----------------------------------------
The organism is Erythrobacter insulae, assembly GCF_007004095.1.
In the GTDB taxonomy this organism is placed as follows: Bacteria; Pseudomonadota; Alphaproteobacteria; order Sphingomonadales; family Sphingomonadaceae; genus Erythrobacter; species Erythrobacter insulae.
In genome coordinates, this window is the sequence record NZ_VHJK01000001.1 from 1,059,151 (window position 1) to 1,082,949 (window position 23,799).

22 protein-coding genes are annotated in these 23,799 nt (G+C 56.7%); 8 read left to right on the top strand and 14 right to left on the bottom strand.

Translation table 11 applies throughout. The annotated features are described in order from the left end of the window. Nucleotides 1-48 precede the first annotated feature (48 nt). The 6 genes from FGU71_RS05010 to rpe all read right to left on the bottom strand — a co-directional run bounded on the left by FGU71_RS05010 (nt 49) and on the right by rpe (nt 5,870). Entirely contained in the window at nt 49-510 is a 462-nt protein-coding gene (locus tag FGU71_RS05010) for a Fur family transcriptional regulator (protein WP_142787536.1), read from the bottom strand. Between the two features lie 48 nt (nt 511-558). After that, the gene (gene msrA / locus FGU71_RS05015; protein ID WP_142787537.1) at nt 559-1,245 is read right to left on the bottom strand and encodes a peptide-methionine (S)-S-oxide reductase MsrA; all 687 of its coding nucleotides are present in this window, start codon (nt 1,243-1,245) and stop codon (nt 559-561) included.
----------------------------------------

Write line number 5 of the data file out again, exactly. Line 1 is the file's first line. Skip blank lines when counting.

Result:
Translation table 11 applies throughout. The annotated features are described in order from the left end of the window. Nucleotides 1-48 precede the first annotated feature (48 nt). The 6 genes from FGU71_RS05010 to rpe all read right to left on the bottom strand — a co-directional run bounded on the left by FGU71_RS05010 (nt 49) and on the right by rpe (nt 5,870). Entirely contained in the window at nt 49-510 is a 462-nt protein-coding gene (locus tag FGU71_RS05010) for a Fur family transcriptional regulator (protein WP_142787536.1), read from the bottom strand. Between the two features lie 48 nt (nt 511-558). After that, the gene (gene msrA / locus FGU71_RS05015; protein ID WP_142787537.1) at nt 559-1,245 is read right to left on the bottom strand and encodes a peptide-methionine (S)-S-oxide reductase MsrA; all 687 of its coding nucleotides are present in this window, start codon (nt 1,243-1,245) and stop codon (nt 559-561) included.